There is a glaring difference between what the Angolan authorities profess in public and the reality on the ground. True, Angolans have the right to protest – but, on the whole, only demonstrations in favor of the regime have the blessing of the state. Any protest that does not fit the format laid out by the authorities is met with water cannons, dogs, heavily-armed police, and even plain clothes operatives who beat up anyone perceived to be opposed to the regime. A number of young Angolans, like Nito Alves, are simply not prepared to accept this inconsistency. Their hearts have slowly been turning into stone – and so have those of the authorities.
The other event that truly shocked me was the 2014 beating of Laurinda Gouveia, a close friend of Nito Alves, at the hands of the police. This young philosophy student, from a humble background, supported her studies by selling roasted chickens. She was also quite active in the youth movement that tried to hold protests against the government. One evening, the police got hold of her and beat her mercilessly. She named her assailants who took turns hitting her with metal rods. No one was charged for this gross violation of the young woman’s rights.
In a later interview, Laurinda Gouveia said she had taken to activism because she felt that it was the only way that young could make their concerns heard. She lamented the lack of opportunities for young people from underprivileged backgrounds – and the corruption within the educational system. Her demands, like those of her fellow activists, are very reasonable; yet, the authorities often view these demands as posing a serious threat to their power. Laurinda Gouveia is certainly not a criminal.
The Angolan authorities are truly failing this post civil war generation. Unlike me, these young people do not remember the colonial days. These are young people who can’t stand being told that they have been blessed by being born in one of the wealthiest countries on the African continent while enduring real poverty and lack of opportunities. These are young people are very aware of the unequal distribution of wealth in Angola. They are not criminals.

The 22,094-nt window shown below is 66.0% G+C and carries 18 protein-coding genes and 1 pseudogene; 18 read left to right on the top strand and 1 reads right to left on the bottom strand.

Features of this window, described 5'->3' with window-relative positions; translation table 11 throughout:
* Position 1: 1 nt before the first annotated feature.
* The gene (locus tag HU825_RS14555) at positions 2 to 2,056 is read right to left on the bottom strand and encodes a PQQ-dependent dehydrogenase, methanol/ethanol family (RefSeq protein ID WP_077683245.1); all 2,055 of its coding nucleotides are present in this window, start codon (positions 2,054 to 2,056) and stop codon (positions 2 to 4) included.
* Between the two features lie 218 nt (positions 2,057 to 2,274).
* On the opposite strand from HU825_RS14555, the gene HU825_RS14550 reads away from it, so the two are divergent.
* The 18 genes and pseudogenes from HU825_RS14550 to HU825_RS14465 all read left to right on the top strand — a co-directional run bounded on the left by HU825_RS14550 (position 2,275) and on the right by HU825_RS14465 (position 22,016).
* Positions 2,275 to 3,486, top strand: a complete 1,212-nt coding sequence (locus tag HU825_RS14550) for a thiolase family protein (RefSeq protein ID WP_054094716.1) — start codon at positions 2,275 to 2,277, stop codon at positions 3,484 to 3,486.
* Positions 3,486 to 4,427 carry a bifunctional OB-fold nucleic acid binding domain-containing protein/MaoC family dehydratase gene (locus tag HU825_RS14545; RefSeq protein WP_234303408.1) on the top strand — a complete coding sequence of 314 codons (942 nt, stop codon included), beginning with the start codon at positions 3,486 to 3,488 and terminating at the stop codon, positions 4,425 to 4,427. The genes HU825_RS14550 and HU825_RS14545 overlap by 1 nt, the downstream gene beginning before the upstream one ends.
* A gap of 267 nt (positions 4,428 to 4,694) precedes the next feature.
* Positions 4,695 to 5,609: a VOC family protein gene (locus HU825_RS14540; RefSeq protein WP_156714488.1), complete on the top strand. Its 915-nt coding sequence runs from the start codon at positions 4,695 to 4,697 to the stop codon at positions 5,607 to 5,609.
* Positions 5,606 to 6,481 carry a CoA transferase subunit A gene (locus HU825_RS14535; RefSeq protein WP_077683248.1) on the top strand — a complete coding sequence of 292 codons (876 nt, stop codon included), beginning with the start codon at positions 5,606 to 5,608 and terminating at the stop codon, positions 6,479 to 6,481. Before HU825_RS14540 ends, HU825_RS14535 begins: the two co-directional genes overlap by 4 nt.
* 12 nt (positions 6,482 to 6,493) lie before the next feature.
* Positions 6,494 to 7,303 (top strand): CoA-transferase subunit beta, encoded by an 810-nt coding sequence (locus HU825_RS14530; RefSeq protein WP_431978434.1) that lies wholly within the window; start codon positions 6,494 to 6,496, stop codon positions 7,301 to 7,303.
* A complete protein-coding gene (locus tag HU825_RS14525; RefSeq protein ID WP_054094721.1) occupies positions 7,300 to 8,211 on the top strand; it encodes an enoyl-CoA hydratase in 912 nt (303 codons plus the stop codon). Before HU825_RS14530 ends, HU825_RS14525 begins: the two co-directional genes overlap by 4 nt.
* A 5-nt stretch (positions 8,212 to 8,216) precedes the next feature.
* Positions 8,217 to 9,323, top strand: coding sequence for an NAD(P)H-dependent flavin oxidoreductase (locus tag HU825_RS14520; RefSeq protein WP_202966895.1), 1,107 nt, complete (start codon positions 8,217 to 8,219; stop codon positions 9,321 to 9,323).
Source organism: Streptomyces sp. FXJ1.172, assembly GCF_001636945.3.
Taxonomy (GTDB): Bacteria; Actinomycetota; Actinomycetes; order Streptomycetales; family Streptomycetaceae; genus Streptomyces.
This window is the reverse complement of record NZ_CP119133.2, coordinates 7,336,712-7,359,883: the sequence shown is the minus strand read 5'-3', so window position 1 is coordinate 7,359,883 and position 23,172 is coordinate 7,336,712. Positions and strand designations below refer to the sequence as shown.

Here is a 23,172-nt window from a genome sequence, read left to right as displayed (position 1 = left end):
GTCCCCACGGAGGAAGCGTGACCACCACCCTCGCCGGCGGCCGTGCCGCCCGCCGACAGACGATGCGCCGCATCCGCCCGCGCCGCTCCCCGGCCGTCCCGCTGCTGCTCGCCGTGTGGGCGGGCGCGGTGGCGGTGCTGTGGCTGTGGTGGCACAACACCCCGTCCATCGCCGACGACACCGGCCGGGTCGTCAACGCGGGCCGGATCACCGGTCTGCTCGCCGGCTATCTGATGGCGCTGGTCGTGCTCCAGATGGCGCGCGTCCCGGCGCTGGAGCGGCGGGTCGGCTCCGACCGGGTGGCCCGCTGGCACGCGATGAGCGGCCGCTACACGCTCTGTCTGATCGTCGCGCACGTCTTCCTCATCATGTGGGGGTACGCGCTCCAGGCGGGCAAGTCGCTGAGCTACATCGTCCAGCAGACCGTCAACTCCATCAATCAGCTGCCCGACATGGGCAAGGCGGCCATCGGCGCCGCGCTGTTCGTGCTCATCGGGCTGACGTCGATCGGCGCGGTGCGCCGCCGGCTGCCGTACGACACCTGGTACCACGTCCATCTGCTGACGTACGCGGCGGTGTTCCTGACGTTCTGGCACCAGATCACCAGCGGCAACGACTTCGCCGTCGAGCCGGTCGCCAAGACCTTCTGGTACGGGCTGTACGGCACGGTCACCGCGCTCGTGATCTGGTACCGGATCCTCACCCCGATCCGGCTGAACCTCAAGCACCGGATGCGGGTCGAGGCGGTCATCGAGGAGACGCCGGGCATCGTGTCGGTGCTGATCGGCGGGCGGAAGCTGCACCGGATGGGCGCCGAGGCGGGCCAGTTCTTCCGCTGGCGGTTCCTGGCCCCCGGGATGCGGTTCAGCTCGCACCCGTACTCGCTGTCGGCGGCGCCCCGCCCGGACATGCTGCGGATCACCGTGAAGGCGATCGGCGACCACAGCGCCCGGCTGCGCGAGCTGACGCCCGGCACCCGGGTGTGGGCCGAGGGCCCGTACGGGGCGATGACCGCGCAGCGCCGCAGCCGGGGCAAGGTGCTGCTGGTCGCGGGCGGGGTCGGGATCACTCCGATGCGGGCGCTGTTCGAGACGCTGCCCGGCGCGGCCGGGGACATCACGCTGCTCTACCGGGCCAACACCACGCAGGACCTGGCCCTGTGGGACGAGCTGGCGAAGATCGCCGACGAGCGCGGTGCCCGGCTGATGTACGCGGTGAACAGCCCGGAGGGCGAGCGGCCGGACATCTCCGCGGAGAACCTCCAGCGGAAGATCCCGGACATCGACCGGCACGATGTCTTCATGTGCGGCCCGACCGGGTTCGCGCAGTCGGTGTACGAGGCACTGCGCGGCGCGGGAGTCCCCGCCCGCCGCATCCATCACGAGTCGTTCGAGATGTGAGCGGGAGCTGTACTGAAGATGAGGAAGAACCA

Last year, in detention, one of Nito Alves’s colleagues, Sedrick de Carvalho, wanted to do away with his life as he was tired of being held in jail unfairly. Many people asked Sedrick to think twice and give up the hunger strike he was on. In the midst of all that, almost unnoticed, his young wife said she had written him a twenty-five page letter about their love. I was struck by the purity and innocence coming from the young woman. In a world of so much cynicism and scheming, there was a voice highlighting the importance of love. All Angolans need to rediscover love in its true sense.
Nito Alves came up with the outburst that upset the judge because he felt his father was being humiliated. His colleagues thought this would have earned him a mere reprimand from the judge. The judge should have thought of the intense pressure Nito Alves and his family have been under. The authorities presiding over the trial are a typical representation of what is wrong with Angola. The prosecutor, for instance, has throughout the trial being wearing a wig and dark glasses which cover her eyes. Many people are not sure who exactly she is. At one point, the judge told one of the accused, a law student, to stop talking and to continue expressing his views on legal issues in jail where he belonged. This, coming from a judge! It is very likely that this judge will be duly promoted at the end of this trial. However, history and the Angolan people will pass judgment on him. He will not come out fine.
Nito Alves went to prison saying he did not fear for his life. When young people lose hope, and begin to see little value in being alive, then adults have truly failed them. That is exactly what the Angolan government is doing to these young people. We have another young stony heart at Viana prison. Nito Alves is not a criminal.